It was interesting to read columnist Larry Elder’s take on equal rights vs. equal outcomes in today’s local newspaper — the same day President Joe Biden promised to nominate the first Black woman to replace the retiring Supreme Court Justice Stephen Breyer.
Elder lambasts Skip Bayless, a white sports commentator, for being critical of the National Football League after the firing of two Black head coaches, leaving only one Black head coach. Bayless was quoted as saying: “It is shameful, it is disgusting, it is embarrassing and it’s inexplicably wrong.”
Elder wonders what the “correct” percentage of Black head coaches should be. “The NFL consists of 57.5% Black players. Should 57.5% of the coaches be Black?” he asks.
At one point in the opinion piece Elder quotes then-Sen. Joe Biden from 1975: “I do not buy the concept, popular in the ’60s, which said, ‘We have suppressed the black man for 300 years and the white man is now far ahead in the race for everything our society offers. In order to even the score, we must now give the black man a head start, or even hold the white man back, to even the race. I don’t buy that.’”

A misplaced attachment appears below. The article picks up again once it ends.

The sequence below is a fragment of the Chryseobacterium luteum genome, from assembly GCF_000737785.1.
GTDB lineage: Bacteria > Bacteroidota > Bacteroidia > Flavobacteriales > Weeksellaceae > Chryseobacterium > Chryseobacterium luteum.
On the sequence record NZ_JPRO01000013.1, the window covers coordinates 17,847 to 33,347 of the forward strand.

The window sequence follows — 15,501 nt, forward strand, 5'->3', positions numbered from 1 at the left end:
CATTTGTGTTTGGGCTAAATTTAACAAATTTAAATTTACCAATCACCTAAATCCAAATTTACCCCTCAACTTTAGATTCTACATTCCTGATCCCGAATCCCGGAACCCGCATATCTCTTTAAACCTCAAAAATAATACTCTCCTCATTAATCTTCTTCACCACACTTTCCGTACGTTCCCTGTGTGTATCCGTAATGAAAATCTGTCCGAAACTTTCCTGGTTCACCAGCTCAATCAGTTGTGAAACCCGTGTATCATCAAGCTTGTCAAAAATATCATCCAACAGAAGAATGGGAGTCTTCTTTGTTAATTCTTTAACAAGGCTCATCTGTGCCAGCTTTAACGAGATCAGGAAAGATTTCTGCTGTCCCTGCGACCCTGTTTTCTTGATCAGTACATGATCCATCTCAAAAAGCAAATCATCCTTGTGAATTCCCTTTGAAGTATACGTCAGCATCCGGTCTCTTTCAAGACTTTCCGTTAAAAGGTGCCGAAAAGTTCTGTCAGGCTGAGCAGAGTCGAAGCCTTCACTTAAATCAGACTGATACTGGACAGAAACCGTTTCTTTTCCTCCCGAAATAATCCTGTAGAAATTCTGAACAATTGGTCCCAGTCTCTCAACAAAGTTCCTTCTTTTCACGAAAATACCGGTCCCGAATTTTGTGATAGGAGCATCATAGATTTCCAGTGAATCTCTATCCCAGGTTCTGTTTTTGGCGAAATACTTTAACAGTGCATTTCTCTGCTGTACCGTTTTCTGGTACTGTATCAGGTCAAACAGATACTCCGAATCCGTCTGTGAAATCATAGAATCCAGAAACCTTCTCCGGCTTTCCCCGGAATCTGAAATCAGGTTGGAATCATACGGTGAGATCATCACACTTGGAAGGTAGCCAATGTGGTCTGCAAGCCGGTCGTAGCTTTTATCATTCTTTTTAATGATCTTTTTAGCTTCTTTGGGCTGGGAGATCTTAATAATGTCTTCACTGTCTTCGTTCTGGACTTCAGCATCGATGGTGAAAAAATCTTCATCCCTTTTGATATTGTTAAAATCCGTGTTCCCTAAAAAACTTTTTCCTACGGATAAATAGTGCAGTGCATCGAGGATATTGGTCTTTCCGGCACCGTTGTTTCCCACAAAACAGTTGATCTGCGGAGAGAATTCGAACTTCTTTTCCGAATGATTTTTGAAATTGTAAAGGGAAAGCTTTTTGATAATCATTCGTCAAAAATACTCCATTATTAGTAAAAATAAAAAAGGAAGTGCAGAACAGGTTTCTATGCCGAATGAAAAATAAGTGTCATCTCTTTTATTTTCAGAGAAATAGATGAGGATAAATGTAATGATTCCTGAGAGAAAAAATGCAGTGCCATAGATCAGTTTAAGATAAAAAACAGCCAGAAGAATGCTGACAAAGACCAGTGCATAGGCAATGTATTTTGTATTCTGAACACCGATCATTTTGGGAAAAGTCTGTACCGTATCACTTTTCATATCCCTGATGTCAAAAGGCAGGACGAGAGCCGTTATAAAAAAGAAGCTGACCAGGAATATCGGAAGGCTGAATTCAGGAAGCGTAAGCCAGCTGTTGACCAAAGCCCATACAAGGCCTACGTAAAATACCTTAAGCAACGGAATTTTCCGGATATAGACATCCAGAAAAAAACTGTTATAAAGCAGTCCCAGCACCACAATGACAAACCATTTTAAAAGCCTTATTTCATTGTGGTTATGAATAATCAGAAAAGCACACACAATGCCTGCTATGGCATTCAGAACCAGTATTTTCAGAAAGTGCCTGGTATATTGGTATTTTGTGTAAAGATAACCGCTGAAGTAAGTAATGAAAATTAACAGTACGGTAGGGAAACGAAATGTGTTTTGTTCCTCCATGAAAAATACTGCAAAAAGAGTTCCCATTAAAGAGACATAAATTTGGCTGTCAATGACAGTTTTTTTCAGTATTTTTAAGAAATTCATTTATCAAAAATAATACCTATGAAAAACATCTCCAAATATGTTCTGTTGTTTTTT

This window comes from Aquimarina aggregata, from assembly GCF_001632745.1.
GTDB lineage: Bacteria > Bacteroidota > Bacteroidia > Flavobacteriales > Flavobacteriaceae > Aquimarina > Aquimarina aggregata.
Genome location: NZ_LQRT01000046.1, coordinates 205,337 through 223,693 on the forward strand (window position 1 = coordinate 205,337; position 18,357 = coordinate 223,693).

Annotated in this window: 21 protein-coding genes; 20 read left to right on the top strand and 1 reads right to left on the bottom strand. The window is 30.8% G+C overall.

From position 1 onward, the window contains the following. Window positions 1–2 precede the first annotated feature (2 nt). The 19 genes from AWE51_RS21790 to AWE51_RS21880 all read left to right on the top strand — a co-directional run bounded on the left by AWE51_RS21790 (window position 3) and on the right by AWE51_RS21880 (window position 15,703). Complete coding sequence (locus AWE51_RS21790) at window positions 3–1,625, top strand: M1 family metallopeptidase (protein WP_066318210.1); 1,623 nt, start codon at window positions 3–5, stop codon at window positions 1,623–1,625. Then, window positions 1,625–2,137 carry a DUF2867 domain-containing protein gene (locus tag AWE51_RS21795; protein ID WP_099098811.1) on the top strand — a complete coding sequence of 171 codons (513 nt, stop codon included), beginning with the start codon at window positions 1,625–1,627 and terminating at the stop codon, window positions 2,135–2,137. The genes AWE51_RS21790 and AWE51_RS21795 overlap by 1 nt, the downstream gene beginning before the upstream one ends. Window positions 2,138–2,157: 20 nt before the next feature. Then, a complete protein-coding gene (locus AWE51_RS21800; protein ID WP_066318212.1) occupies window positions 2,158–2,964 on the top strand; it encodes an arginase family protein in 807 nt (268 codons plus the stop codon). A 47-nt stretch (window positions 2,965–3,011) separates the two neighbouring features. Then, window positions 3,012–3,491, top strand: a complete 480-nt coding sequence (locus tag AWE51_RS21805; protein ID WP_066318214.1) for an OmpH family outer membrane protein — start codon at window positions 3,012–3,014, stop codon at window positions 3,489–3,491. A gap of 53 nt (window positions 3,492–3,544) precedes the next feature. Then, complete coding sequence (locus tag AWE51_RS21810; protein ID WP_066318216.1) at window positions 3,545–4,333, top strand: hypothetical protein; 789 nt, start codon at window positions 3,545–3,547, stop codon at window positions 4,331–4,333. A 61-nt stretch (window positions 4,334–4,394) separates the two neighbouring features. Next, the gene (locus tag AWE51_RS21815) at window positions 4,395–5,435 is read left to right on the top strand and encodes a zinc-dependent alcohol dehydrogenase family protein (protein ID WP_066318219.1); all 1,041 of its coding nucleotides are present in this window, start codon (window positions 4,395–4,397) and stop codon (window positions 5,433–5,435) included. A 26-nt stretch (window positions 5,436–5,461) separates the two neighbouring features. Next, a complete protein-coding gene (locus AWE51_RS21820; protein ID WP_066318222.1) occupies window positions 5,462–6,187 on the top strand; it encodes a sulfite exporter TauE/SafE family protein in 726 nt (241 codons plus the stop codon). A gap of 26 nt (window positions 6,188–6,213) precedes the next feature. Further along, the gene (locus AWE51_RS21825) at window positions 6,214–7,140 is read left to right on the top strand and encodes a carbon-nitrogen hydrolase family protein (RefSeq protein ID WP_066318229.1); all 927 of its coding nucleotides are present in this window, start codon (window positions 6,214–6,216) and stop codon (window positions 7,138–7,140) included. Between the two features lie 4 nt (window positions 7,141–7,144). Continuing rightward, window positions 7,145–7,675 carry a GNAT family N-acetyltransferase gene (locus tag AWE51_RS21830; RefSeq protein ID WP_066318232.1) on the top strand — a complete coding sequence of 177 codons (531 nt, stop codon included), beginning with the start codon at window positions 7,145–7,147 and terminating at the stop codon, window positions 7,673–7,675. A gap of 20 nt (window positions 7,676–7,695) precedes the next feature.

Elder concluded that, for once, Biden was right.
He then concludes: “MLK spoke of a colorblind society. What is truly shameful, disgusting, embarrassing and inexplicably wrong are people such as Bayless, who demand a society that is color-coordinated.”
Today that same Biden was quoted as saying of his coming Supreme Court nomination: “The person I will nominate will be someone with extraordinary qualifications, character, experience and integrity. And that person will be the first Black woman ever nominated to the United States Supreme Court. It’s long overdue in my view. I made that commitment during the campaign for president, and I will keep that commitment.”
Also in today’s local paper Washington reporter Gary Martin relates that of Biden’s confirmed nominations 78 percent are women and 53 percent people of color. This was contrasted with Trump’s 76 percent of nominees being men and 85 percent white.
Rights vs. quotas? That debate appears to be ongoing.